Emily Badger is a former staff writer at CityLab. Her work has previously appeared in Pacific Standard, GOOD, The Christian Science Monitor, and The New York Times. She lives in the Washington, D.C. area.
Metros with large middle classes also have the most upward mobility for the poor.
Earlier this summer, economists at Harvard and the University of California at Berkeley released a widely discussed study showing that a child's chances of escaping poverty depends heavily on the luck (or misfortune) of where he or she lives. Some U.S. cities seem to create, or enable, more opportunity than others for economic mobility. A poor child raised in Atlanta faces much longer odds of growing up to be middle-class than a poor child raised in Salt Lake City.
So what's the difference between Salt Lake City and Atlanta? The authors of the original study highlighted a few strong correlations: Metropolitan areas with more two-parent households, higher quality schools, and lower racial and economic segregation were associated with higher economic mobility. But researchers at the Center for American Progress have taken up the same dataset used in that study and now added another wrinkle: Among the 100 largest metro regions in the country, places with higher economic mobility also tend to have a larger middle class.
In a chart, this is what that relationship looks like:
As authors Ben Olinksy and Sasha Post note, the size of a region's middle class is strongly linked to the likelihood that a poor child may grow up to join it:
Specifically, the data suggest that for every percentage-point increase in the share of a region’s population who fall between the 25th percentile and the 75th percentile of the national household income distribution, children who begin at the 25th percentile of the income distribution will climb up nearly half a percentile. So if one city’s middle class is 10 percentage points larger than another’s, we would expect that its low-income children will grow up to earn incomes that put them 5 percentiles higher in the national distribution.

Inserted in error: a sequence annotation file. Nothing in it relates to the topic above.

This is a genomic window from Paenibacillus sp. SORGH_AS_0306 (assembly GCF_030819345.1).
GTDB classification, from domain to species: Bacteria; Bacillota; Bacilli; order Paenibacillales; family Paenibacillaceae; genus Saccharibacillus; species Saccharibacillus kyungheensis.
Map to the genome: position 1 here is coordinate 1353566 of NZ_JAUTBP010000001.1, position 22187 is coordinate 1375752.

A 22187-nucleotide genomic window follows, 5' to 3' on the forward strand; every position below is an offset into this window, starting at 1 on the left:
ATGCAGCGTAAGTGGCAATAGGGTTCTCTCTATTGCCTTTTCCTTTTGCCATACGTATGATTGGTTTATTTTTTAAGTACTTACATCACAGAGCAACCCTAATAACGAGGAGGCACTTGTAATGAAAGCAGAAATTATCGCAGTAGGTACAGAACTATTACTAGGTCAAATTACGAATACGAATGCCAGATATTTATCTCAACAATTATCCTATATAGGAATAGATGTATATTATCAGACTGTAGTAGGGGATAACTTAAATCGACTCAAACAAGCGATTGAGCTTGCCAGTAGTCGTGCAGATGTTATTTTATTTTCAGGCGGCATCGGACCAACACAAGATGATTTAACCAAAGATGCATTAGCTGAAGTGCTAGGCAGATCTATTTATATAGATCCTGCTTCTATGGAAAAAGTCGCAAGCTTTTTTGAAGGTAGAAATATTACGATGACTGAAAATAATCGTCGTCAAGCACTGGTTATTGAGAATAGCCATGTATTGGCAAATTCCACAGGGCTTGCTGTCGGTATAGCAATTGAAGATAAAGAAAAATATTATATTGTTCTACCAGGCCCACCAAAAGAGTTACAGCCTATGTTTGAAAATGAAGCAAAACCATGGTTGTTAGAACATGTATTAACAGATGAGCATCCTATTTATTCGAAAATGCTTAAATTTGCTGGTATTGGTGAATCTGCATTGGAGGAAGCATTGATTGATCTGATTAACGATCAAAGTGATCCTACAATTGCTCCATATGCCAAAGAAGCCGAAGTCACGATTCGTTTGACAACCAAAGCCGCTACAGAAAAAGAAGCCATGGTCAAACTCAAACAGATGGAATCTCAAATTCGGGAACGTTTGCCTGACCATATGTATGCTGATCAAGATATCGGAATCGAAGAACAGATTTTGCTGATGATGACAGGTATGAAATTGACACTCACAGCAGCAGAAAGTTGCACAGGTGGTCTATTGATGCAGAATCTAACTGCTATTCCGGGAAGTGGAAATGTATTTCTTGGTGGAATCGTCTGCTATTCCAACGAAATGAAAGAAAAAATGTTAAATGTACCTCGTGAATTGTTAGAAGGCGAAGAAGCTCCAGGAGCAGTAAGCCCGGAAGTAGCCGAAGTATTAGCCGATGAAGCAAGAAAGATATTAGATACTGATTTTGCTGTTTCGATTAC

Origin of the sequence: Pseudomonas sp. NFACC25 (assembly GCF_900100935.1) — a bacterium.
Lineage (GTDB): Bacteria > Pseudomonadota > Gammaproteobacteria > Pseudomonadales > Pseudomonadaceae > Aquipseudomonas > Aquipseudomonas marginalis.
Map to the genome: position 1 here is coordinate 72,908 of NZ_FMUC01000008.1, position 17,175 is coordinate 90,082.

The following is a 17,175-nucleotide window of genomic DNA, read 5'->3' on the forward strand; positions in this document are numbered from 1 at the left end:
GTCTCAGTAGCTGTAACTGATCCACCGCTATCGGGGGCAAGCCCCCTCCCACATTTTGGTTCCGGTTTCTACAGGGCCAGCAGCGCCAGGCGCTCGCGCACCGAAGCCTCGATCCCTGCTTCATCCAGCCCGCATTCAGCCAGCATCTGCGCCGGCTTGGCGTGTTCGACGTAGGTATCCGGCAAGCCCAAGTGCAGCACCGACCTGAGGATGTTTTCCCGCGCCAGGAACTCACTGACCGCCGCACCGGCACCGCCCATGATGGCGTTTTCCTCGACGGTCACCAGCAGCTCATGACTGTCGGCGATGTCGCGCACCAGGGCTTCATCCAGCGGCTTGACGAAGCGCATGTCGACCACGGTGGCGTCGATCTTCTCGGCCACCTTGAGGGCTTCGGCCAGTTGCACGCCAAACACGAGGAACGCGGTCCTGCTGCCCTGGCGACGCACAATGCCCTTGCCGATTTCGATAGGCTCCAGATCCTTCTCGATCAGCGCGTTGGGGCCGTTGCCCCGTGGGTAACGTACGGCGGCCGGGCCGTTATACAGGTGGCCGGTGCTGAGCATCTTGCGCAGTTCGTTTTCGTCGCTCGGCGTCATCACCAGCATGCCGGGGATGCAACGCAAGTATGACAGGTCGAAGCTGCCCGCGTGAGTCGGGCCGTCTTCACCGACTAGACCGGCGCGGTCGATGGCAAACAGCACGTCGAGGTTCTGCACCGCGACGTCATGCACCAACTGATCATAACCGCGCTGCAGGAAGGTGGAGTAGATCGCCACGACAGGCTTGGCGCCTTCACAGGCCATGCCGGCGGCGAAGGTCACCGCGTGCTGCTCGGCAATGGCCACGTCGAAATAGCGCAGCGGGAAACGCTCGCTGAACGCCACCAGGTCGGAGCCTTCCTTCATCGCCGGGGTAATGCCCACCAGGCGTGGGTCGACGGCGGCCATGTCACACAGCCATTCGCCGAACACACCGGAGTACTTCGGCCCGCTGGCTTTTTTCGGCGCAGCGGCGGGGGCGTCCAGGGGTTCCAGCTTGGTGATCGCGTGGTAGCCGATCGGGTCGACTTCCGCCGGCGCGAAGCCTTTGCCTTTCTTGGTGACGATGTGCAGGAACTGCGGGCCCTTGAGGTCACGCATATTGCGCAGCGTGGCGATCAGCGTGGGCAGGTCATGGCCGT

For example, imagine a city in which 40 percent of the population is in the middle class. According to the data, a child who begins in the 25th income percentile could expect to reach the 37th percentile when he or she turns 30. But if the city’s middle class were larger, say, 50 percent instead of 40 percent, then a low-income child could expect to end up in the 42nd percentile, making around $26,000 a year instead of $22,000 a year. That’s almost $4,000 in additional income—a 17 percent increase.
It's important to note that the causal relationship here is unclear, as Jim Tankersley does a good job of explaining at the Washington Post. Does the middle class get bigger because economic mobility allows previously poor people to join those ranks? Or do poor people have higher economic mobility because a broad middle class drives opportunity for everyone? A large middle class, for instance, might support a stronger school system, which in turn benefits the lower-income students who attend it.
This study can't answer this key causal question. But it does suggest that if you're poor and raising a child, you might be better off in the cities at the upper right-hand corner of that distribution shown above.
There are also some interesting caveats in the analysis:
Finally, one troubling finding is that few regions of the country with large African American populations have high mobility. In light of this observation and the fact that African Americans have much less economic mobility than other groups, we checked to see whether race might limit the relationship between the middle class and mobility. The results are concerning: In regions with large African American populations, increases in the middle class’s size are linked to smaller increases in mobility than in other regions. This suggests that the middle class’s influence on mobility may be dampened by racial inequities, both social and economic. The size of the middle class is a powerful predictor of mobility, yet its reach is limited by our nation’s troubling legacy of racial inequity.
This last finding suggests a spatial component to economic mobility (a theme the original Harvard and Berkeley study yielded is as well). If your metropolitan area has a large middle class, but many poor people are racially segregated far away from it – from middle-class schools, middle-class job opportunities, middle-class neighborhoods – how will they reap any benefits associated with it?